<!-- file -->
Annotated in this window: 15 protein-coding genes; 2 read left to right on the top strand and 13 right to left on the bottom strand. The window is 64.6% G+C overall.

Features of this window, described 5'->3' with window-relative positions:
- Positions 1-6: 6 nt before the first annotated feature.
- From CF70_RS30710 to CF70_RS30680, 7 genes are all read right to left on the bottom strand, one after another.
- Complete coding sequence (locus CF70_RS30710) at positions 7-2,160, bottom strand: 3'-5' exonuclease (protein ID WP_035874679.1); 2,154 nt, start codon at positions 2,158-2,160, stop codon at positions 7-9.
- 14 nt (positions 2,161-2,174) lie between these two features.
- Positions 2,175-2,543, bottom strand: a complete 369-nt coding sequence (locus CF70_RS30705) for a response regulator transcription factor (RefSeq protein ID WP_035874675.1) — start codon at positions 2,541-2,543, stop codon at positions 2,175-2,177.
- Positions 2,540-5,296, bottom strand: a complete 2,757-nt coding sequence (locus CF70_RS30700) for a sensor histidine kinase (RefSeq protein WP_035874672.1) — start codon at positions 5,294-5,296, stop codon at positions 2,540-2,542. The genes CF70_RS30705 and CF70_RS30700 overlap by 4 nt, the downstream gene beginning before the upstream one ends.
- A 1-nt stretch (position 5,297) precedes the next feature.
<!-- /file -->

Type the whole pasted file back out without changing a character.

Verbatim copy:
Annotated in this window: 15 protein-coding genes; 2 read left to right on the top strand and 13 right to left on the bottom strand. The window is 64.6% G+C overall.

Features of this window, described 5'->3' with window-relative positions:
- Positions 1-6: 6 nt before the first annotated feature.
- From CF70_RS30710 to CF70_RS30680, 7 genes are all read right to left on the bottom strand, one after another.
- Complete coding sequence (locus CF70_RS30710) at positions 7-2,160, bottom strand: 3'-5' exonuclease (protein ID WP_035874679.1); 2,154 nt, start codon at positions 2,158-2,160, stop codon at positions 7-9.
- 14 nt (positions 2,161-2,174) lie between these two features.
- Positions 2,175-2,543, bottom strand: a complete 369-nt coding sequence (locus CF70_RS30705) for a response regulator transcription factor (RefSeq protein ID WP_035874675.1) — start codon at positions 2,541-2,543, stop codon at positions 2,175-2,177.
- Positions 2,540-5,296, bottom strand: a complete 2,757-nt coding sequence (locus CF70_RS30700) for a sensor histidine kinase (RefSeq protein WP_035874672.1) — start codon at positions 5,294-5,296, stop codon at positions 2,540-2,542. The genes CF70_RS30705 and CF70_RS30700 overlap by 4 nt, the downstream gene beginning before the upstream one ends.
- A 1-nt stretch (position 5,297) precedes the next feature.